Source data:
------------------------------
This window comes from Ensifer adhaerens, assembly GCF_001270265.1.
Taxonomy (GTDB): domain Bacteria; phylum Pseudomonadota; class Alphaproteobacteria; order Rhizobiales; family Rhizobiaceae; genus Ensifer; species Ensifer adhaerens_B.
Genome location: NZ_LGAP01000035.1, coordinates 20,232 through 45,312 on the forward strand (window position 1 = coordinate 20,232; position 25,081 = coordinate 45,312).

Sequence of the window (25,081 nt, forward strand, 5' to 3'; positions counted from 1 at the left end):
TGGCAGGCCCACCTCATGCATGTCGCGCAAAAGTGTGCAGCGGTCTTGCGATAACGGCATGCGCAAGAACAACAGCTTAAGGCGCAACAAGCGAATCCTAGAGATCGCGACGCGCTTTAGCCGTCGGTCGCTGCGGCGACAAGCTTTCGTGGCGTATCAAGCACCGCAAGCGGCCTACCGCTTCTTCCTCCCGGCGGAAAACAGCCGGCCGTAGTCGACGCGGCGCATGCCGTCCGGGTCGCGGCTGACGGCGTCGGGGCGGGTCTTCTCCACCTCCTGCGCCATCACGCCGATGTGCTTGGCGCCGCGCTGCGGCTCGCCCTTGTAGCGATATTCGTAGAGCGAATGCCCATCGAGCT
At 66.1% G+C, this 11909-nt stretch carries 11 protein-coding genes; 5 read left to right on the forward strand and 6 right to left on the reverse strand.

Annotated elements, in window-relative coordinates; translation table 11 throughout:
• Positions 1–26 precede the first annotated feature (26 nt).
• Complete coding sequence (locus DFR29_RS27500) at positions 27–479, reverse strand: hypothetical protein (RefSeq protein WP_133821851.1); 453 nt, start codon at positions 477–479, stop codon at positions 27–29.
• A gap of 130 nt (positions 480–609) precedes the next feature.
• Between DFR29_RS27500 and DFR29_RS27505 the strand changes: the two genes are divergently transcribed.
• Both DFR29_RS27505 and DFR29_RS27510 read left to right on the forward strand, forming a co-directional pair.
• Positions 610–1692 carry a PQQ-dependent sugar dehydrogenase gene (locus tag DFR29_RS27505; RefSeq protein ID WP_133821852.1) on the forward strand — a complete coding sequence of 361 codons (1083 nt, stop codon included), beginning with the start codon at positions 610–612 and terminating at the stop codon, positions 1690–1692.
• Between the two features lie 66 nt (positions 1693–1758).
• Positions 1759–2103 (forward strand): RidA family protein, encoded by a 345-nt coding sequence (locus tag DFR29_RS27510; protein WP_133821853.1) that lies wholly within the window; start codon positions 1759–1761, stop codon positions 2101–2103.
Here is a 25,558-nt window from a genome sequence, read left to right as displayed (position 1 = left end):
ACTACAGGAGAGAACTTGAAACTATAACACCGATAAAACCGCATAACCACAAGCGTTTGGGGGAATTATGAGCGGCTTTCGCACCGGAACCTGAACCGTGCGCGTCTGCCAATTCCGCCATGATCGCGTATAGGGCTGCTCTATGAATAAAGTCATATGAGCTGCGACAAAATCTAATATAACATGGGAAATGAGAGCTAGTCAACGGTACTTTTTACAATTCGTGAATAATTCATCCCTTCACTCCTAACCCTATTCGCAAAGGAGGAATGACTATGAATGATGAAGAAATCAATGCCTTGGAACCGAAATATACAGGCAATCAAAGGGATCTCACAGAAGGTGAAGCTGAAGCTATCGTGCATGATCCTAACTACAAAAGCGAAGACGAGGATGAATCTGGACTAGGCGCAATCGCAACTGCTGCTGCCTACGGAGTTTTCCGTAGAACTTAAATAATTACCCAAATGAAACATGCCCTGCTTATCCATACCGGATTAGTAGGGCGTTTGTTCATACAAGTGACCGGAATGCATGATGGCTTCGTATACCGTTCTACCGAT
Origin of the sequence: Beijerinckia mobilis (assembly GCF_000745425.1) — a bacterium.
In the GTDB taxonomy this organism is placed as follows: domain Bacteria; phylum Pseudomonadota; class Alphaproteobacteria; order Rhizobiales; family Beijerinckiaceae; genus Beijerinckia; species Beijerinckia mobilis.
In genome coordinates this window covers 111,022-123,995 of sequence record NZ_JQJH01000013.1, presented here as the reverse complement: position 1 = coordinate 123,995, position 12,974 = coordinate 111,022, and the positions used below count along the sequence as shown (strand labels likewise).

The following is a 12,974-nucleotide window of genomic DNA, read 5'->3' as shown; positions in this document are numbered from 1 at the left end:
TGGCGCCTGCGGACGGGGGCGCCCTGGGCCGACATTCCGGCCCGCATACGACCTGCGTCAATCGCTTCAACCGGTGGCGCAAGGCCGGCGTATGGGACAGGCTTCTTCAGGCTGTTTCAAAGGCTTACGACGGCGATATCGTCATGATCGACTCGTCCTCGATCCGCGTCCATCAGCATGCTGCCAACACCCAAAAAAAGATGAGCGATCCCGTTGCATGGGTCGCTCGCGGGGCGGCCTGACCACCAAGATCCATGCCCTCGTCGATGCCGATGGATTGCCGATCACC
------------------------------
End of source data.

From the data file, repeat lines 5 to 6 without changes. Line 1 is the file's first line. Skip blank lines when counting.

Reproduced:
TGGCAGGCCCACCTCATGCATGTCGCGCAAAAGTGTGCAGCGGTCTTGCGATAACGGCATGCGCAAGAACAACAGCTTAAGGCGCAACAAGCGAATCCTAGAGATCGCGACGCGCTTTAGCCGTCGGTCGCTGCGGCGACAAGCTTTCGTGGCGTATCAAGCACCGCAAGCGGCCTACCGCTTCTTCCTCCCGGCGGAAAACAGCCGGCCGTAGTCGACGCGGCGCATGCCGTCCGGGTCGCGGCTGACGGCGTCGGGGCGGGTCTTCTCCACCTCCTGCGCCATCACGCCGATGTGCTTGGCGCCGCGCTGCGGCTCGCCCTTGTAGCGATATTCGTAGAGCGAATGCCCATCGAGCT
At 66.1% G+C, this 11909-nt stretch carries 11 protein-coding genes; 5 read left to right on the forward strand and 6 right to left on the reverse strand.